Tue 24th Nov 2015
Data breach biggest crisis threat says NI Business
Pictured: Ann McGregor (Chief Executive, NI Chamber) and Laura Gillespie (Partner, Pinsent Masons)
Northern Ireland businesses fear a data security breach as the biggest corporate crisis threat according to a poll released by Northern Ireland Chamber of Commerce and Industry and international law firm Pinsent Masons.
With TalkTalk’s incident fresh in the public mind over four fifths (83%) of respondents identified a breakdown in information security as the corporate crisis they feared the most. The survey asked people to compare the scenario against a health & safety accident; a bribery allegation; or an environmental breach, in order of which they viewed as the greatest threat.
The results of the survey were unveiled at a joint Interactive Crisis Workshop by the NI Chamber and Pinsent Masons. Over 70 attendees were guided through real-life scenarios in a group session and then asked how they would react if their organisation experienced such threats. Experts from Pinsent Masons’ Compliance Team were on-hand to provide step-by-step practical advice.
Delegates at the breakfast seminar also had the opportunity to hear first hand from key industry regulators, Ken MacDonald (Deputy Information Commissioner Scotland & NI) and Marian Cree (NI Competition & Markets Authority NI Representative). These presentations unveiled how organisations can minimise the risk of a crisis unfolding, as well as the latest key policy developments.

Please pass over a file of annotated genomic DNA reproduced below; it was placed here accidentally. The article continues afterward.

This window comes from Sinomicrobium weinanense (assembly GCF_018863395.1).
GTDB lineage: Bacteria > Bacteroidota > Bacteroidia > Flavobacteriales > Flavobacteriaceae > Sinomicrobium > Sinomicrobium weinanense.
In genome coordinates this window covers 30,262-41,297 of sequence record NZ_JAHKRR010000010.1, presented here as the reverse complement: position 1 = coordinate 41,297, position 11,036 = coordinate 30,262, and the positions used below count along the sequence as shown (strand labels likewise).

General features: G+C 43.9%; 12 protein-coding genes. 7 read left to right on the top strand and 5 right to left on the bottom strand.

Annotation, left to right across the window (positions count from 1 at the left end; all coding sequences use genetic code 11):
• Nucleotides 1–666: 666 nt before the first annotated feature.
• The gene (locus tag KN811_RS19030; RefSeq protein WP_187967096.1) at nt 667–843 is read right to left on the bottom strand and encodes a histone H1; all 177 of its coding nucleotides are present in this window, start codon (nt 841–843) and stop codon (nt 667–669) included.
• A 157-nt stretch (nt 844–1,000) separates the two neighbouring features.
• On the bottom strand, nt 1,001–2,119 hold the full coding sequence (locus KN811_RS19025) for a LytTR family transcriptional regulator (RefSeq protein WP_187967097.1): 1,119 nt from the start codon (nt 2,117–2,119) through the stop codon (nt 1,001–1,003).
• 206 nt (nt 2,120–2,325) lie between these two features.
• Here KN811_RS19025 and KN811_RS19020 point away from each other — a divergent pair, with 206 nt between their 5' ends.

Pinsent Masons Litigation & Regulatory Partner Laura Gillespie said:
“Obviously data breaches generate considerable headlines, as we have seen in recent times with the TalkTalk example. The expanding role of e-commerce and big data in businesses of all shapes and sizes could also be factor in bringing this to the fore. As Northern Ireland’s only full-service international firm we have the experience and knowledge to support clients with the specialised services required when the worst happens. Although there are a wide variety of incidents that can hit a business, the response to minimise the impact follows common principles. Our event highlighted the critical importance of having an Incident Response Plan, and maintaining it through regular review and preparation.”
Ann McGregor, Chief Executive of Northern Ireland Chamber of Commerce and Industry, said:
“The digital economy is growing which is why businesses remain an attractive target for cyber-attacks. Businesses should take this threat seriously in order to not only protect themselves but also their customers’ data.
“All businesses, irrespective of size, should have a robust, fully tried and tested and regularly revised contingency plan in place. Planning is important for small businesses especially since they often lack the resources to cope easily in a crisis. Failure to plan could be disastrous – at best you risk losing business whilst you recover from the crisis – or at worst your business may never recover and may ultimately cease trading.”
Slides from the event can be viewed via this link – 151124 Crisis Management Slides
Photography from the event can be viewed via this link – Crisis Management with Pinsent Masons